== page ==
It is again that time of the year when we expect vicious attacks on Rwanda. The reasons for the annual hate campaign are varied but also well-known. There are those who want to deflect attention from their responsibility in the genocide.
Some wish to rekindle the genocide ideology and resume the killing. Yet others, unable to accept the strides Rwandans are making, want to derail that progress and return the country to abject dependence.
They have one thing in common: ghosts they have failed to put to rest.
Much as it is difficult to take, there is something good that comes out of these attacks. Most of the recent attacks have been from extreme ideological positions.
When you come under fire from both the extreme right and left wings of the political spectrum, you can take heart. You are doing the right thing.
Both wings will find fault with you not because you are doing wrong, but because you can’t fit their description of you. They can’t pigeonhole you into their rigid classification of acceptable behaviour.
If you can’t fit, you can’t be right. Or you are too independent, refuse to take orders, question their assumptions about many things and even have the temerity to chart an independent path. When you do this you are wayward and what you do cannot be right.
In the last seventeen years Rwanda has had to live with such assaults precisely because it has refused to be put on a leash and pulled along in the direction the attackers wish to take it, or to be tethered to one spot and be fed at the convenience of the keeper and on a menu of his choice.
Most of the attacks have come from the right wing, both national and foreign. These are often extreme and intolerant nationalists (of the NAZI variety). Their ideology is built on exclusion from political participation on the strength of race, religion, ethnicity or some other undemocratic rationale for holding power. Governments of Rwanda between 1962 and 1994 ruled the country on the basis of this exclusionist ideology.
Currently individuals who espouse this ideology are the ardent supporters and apologists of the FDLR and Victoire Ingabire and her FDU-Inkingi.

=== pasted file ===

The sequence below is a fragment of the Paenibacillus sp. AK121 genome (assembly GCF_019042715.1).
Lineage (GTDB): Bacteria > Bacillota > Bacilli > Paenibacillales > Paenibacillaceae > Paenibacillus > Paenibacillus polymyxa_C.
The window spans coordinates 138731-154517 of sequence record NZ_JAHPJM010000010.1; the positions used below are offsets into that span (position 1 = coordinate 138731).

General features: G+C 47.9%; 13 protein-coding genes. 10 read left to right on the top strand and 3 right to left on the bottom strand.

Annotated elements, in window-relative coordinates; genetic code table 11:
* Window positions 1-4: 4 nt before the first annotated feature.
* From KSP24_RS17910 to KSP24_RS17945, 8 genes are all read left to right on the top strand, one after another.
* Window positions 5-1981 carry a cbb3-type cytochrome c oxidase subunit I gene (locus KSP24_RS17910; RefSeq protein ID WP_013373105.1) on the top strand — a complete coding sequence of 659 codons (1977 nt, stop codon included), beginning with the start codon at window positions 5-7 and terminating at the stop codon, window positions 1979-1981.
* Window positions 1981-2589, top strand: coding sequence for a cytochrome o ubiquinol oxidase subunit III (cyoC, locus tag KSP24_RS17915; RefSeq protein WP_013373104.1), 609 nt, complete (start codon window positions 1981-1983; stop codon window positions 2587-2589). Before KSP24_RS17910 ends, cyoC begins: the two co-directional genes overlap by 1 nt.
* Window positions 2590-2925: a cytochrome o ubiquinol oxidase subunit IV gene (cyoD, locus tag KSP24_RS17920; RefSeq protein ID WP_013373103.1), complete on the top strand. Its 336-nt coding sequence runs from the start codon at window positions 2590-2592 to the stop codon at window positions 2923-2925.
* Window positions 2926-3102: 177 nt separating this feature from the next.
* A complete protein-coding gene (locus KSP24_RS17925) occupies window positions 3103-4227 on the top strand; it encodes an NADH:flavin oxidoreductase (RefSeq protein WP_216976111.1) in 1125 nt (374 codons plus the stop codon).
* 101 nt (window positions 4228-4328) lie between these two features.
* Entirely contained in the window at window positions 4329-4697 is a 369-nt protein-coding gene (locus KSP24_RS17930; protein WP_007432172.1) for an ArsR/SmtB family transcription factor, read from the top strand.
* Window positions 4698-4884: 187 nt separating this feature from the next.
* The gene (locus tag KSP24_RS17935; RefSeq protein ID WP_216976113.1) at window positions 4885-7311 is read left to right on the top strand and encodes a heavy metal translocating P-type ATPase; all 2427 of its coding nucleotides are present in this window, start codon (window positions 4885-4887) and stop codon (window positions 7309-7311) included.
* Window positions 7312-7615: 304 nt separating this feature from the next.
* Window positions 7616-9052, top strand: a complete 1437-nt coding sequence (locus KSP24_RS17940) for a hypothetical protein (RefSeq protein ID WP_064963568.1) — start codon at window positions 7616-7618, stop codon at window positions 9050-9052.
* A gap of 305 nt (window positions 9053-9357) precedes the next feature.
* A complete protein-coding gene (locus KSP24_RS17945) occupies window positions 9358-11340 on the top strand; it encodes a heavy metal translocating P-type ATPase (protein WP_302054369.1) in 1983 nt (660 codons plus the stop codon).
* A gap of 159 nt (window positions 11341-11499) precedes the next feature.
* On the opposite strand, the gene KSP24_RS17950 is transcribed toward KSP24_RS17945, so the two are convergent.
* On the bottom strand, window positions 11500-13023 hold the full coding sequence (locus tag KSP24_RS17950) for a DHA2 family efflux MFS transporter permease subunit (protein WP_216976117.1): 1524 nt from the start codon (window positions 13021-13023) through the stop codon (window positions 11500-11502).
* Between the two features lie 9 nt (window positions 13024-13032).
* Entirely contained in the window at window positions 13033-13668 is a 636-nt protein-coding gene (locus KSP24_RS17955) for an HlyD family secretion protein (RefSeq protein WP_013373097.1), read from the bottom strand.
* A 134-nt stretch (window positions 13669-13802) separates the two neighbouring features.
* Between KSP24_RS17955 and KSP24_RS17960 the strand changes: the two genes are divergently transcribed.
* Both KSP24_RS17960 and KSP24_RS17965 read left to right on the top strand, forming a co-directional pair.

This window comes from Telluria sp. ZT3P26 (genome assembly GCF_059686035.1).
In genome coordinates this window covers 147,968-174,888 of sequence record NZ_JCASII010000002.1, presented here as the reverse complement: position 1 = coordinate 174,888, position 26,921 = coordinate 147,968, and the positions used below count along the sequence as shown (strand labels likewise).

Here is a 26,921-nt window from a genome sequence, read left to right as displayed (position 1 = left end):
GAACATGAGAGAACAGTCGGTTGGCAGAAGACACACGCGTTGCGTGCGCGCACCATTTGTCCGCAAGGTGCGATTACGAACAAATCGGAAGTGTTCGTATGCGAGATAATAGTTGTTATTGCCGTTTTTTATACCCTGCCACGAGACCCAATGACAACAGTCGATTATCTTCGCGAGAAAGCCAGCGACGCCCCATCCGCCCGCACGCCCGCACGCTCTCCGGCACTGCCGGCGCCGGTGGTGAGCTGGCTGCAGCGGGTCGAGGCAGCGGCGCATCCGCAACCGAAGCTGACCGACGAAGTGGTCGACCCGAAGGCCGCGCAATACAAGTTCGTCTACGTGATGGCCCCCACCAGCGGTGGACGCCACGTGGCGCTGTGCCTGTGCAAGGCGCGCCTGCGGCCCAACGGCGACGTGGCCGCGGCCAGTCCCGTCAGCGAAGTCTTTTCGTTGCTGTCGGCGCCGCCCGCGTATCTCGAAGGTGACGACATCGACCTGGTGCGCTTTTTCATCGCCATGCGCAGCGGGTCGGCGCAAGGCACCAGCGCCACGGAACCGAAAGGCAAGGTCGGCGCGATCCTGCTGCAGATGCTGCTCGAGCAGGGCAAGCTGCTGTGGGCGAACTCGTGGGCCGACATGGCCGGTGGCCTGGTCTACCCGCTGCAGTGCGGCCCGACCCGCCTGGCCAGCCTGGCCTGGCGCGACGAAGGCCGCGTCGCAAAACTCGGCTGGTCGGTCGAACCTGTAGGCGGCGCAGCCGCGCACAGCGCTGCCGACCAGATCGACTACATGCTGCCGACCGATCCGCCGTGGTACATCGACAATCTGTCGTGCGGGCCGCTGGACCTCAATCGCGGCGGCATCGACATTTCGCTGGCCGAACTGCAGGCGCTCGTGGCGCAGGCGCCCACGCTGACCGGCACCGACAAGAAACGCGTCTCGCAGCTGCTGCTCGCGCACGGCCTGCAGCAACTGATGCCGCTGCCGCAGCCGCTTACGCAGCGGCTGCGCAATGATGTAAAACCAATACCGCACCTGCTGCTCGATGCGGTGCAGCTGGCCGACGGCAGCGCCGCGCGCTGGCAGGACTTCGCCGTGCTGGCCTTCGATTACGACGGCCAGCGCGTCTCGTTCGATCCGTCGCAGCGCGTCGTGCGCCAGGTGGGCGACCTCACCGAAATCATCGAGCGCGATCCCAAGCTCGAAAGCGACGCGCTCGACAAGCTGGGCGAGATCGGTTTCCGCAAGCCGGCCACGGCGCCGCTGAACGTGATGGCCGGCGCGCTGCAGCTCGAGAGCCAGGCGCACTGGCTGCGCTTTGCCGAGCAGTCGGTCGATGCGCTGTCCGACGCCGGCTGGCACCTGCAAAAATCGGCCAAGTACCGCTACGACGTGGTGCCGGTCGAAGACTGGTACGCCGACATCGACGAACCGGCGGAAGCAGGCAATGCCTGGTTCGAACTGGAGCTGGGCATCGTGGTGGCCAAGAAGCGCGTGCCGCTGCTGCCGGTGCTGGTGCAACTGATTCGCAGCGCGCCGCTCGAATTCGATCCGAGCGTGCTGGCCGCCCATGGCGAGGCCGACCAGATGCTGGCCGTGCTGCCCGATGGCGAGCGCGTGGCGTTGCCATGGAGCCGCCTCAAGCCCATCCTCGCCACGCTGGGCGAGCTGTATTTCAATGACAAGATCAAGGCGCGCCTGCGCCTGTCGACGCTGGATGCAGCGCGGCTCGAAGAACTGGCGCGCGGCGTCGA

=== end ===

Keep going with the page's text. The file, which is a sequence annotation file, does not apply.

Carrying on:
This is the position that various nationalist and Christian parties in Europe, some churches and right-wing media have taken.
So the present government of Rwanda is wrong about many things because it is inclusive. By that is meant that it has committed the cardinal sin of including people adjudged by the extremists to have no rights. And that from people professing democracy and Christianity!
Even scholars like Filip Reyntjens puts his brain to finding fault with Rwanda for doing the right thing. Of course it is easy to understand why Reyntjens would go to the length he usually does when discounting Rwanda’s achievements.
He has attacked Rwanda for asserting its sovereignty, defending its interest, empowering its citizens and playing its rightful role in international affairs. The current arrangement in the country has deconstructed the state he had helped to build, removed the false foundations he had given it and been more successful.
Now, no one, even the most dispassionate scholar and Reyntjens is no such, enjoys seeing their pet project dismantled and shown to have been a fraud.
Spineless opportunists like Dr Theogene, Rudasingwa and co. have also jumped on this bandwagon, inverting reality to suit their self-serving argument. They also support FDLR and its variant, FDU-Inkingi.
Left wing critics, rooted in the ideology of yesteryear and schooled in imperialist conspiracy designs, must put Rwanda in the ideological framework of their thinking and fault it for not conforming. The achievements the country has registered cannot be due to the efforts of the citizens. They can only have been helped by the great imperialist power in its designs to control the world. I wonder if they are being very vocal about Western attacks on Libya at the moment.
Both right and left wing detractors struggle hard to find something really wrong to latch on and hammer Rwandan authorities. Arguments against economic development will not hold. The evidence is too visible. Surely there must be a darker explanation for it. Yes, it is at the expense of individual liberty. And so getting Rwandans out of poverty is a violation of their human rights. Poverty becomes glorified as a sort of natural state to which people have a right.
Rudasingwa, Reyntjens, Stephen Smith and like-minded grumblers hide behind generalisations such as “peasants are getting poorer” And yet what is the evidence? Rising personal incomes of the rural population, per capita that has nearly doubled in the last ten years, improved health and nutrition, drastic reduction in incidence of killer diseases like malaria, universal access to basic education and rising life expectancy.
Again because they cannot find faults with the government that will hold, they resort to assaulting the person of the president. It is a sign of desperation and extreme intolerance.
Of course, we understand that there will always be professional grumblers masquerading as scholars, human rights activists or politicians and that they will vent their bitterness at things that do not quite conform to their specifications or else they will choke on their own bile.
We can draw comfort from the fact that the majority of this earth’s inhabitants occupy the centre and are much more balanced than to allow themselves to be consumed by irrational bitterness.
And luckily, no amount of bile will stop Rwanda from doing the right thing or halt its march.